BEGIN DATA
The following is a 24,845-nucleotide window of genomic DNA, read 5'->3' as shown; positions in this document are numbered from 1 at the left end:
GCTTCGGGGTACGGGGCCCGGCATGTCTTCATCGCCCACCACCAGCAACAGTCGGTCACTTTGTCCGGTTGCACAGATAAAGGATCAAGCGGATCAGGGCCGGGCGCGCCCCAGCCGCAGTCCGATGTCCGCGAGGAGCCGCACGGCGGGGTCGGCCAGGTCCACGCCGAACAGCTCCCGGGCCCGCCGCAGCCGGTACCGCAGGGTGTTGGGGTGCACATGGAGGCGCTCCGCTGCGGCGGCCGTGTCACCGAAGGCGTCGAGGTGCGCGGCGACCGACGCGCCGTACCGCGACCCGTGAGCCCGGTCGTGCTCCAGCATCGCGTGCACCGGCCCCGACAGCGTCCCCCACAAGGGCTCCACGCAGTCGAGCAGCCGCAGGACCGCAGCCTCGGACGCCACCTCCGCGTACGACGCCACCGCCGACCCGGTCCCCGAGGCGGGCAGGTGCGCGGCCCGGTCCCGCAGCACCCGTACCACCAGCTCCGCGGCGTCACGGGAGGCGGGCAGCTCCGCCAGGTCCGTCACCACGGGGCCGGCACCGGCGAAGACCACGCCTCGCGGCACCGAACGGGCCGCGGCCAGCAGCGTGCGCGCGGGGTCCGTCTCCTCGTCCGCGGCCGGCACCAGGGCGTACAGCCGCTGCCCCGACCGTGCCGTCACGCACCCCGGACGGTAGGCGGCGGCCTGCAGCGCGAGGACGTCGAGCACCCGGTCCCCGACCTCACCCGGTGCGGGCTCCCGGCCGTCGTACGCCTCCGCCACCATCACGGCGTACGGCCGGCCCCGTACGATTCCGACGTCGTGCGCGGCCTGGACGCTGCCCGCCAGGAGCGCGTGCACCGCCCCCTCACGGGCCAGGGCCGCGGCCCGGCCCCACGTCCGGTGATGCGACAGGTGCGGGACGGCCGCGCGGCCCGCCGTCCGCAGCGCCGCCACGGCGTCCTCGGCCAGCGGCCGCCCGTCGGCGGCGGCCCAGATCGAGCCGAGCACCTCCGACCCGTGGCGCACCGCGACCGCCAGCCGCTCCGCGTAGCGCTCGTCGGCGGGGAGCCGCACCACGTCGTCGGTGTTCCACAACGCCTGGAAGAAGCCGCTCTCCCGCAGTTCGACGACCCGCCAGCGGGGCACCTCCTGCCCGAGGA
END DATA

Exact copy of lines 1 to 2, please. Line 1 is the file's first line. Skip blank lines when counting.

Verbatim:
The following is a 24,845-nucleotide window of genomic DNA, read 5'->3' as shown; positions in this document are numbered from 1 at the left end:
GCTTCGGGGTACGGGGCCCGGCATGTCTTCATCGCCCACCACCAGCAACAGTCGGTCACTTTGTCCGGTTGCACAGATAAAGGATCAAGCGGATCAGGGCCGGGCGCGCCCCAGCCGCAGTCCGATGTCCGCGAGGAGCCGCACGGCGGGGTCGGCCAGGTCCACGCCGAACAGCTCCCGGGCCCGCCGCAGCCGGTACCGCAGGGTGTTGGGGTGCACATGGAGGCGCTCCGCTGCGGCGGCCGTGTCACCGAAGGCGTCGAGGTGCGCGGCGACCGACGCGCCGTACCGCGACCCGTGAGCCCGGTCGTGCTCCAGCATCGCGTGCACCGGCCCCGACAGCGTCCCCCACAAGGGCTCCACGCAGTCGAGCAGCCGCAGGACCGCAGCCTCGGACGCCACCTCCGCGTACGACGCCACCGCCGACCCGGTCCCCGAGGCGGGCAGGTGCGCGGCCCGGTCCCGCAGCACCCGTACCACCAGCTCCGCGGCGTCACGGGAGGCGGGCAGCTCCGCCAGGTCCGTCACCACGGGGCCGGCACCGGCGAAGACCACGCCTCGCGGCACCGAACGGGCCGCGGCCAGCAGCGTGCGCGCGGGGTCCGTCTCCTCGTCCGCGGCCGGCACCAGGGCGTACAGCCGCTGCCCCGACCGTGCCGTCACGCACCCCGGACGGTAGGCGGCGGCCTGCAGCGCGAGGACGTCGAGCACCCGGTCCCCGACCTCACCCGGTGCGGGCTCCCGGCCGTCGTACGCCTCCGCCACCATCACGGCGTACGGCCGGCCCCGTACGATTCCGACGTCGTGCGCGGCCTGGACGCTGCCCGCCAGGAGCGCGTGCACCGCCCCCTCACGGGCCAGGGCCGCGGCCCGGCCCCACGTCCGGTGATGCGACAGGTGCGGGACGGCCGCGCGGCCCGCCGTCCGCAGCGCCGCCACGGCGTCCTCGGCCAGCGGCCGCCCGTCGGCGGCGGCCCAGATCGAGCCGAGCACCTCCGACCCGTGGCGCACCGCGACCGCCAGCCGCTCCGCGTAGCGCTCGTCGGCGGGGAGCCGCACCACGTCGTCGGTGTTCCACAACGCCTGGAAGAAGCCGCTCTCCCGCAGTTCGACGACCCGCCAGCGGGGCACCTCCTGCCCGAGGA